- A person who remains aloof or independent, especially from party politics.
“Since we have an even number today, I’m going to remain a mugwump and not vote.”
“While he’s lived in this county his whole life, he’s always been a mugwump and never gets involved in local issues.”
“She preferred to remain a mugwump rather than sign on with either party for the campaign.”
Algonquian, mid-19th century
Why this word?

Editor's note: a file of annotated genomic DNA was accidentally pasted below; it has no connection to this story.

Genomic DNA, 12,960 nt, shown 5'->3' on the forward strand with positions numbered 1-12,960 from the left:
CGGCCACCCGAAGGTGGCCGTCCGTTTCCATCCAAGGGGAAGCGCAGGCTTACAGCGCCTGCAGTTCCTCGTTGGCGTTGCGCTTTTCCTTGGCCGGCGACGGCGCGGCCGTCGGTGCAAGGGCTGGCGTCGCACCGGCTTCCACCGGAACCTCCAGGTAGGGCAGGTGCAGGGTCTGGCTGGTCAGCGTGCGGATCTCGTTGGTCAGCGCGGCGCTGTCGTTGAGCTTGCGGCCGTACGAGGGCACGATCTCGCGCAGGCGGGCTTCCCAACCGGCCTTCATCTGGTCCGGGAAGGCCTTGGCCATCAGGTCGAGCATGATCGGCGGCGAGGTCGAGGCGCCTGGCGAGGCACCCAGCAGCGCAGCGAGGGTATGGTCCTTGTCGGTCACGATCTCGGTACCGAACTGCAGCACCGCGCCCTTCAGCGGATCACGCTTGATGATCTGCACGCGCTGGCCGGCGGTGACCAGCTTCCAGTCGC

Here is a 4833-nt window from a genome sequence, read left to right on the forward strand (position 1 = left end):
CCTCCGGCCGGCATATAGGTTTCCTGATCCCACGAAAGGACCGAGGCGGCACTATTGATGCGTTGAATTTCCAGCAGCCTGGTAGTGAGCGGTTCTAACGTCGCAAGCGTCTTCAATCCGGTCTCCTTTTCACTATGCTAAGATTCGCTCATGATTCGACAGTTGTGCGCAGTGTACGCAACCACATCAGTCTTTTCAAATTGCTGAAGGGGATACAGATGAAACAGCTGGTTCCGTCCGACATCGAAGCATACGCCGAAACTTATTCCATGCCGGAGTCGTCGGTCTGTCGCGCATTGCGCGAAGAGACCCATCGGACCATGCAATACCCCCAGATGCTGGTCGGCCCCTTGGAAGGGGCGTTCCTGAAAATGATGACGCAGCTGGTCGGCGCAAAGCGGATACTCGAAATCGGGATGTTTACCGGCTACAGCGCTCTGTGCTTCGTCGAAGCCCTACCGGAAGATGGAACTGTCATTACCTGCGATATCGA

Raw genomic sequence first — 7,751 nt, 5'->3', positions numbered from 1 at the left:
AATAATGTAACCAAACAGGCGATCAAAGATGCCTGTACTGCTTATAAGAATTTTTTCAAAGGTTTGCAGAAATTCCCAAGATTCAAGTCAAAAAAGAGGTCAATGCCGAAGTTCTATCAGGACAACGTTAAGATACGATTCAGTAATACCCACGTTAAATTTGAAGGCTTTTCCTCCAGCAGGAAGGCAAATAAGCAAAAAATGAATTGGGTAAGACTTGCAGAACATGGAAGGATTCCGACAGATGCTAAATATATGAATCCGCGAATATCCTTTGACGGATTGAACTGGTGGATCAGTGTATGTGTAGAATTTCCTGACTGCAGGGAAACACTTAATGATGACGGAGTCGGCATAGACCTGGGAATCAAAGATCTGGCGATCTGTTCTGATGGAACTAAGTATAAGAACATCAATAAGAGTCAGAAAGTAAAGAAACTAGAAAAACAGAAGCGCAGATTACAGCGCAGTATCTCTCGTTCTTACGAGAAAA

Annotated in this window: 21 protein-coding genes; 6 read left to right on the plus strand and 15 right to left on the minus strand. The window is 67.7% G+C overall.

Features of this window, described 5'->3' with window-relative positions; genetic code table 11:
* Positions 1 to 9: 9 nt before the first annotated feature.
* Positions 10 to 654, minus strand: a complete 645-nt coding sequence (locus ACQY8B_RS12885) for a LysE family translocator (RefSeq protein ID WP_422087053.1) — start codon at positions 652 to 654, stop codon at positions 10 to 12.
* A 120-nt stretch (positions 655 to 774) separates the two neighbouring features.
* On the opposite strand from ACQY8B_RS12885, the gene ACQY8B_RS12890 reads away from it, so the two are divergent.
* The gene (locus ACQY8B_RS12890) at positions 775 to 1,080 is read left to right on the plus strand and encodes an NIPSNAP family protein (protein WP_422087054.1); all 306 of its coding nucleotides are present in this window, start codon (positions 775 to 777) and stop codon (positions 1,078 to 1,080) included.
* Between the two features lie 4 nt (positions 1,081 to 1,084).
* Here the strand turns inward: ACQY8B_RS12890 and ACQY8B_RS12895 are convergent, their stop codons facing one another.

An independent voter can be called a “mugwump,” from the Algonquin word “mugquomp,” meaning “great chief.” It’s a common noun today, but in 1884, a Mugwump was a member of a specific faction of the Republican Party that refused to support James G. Blaine for President. The Mugwumps instead backed the Democratic nominee Grover Cleveland, who became the 22nd (and later 24th) President.
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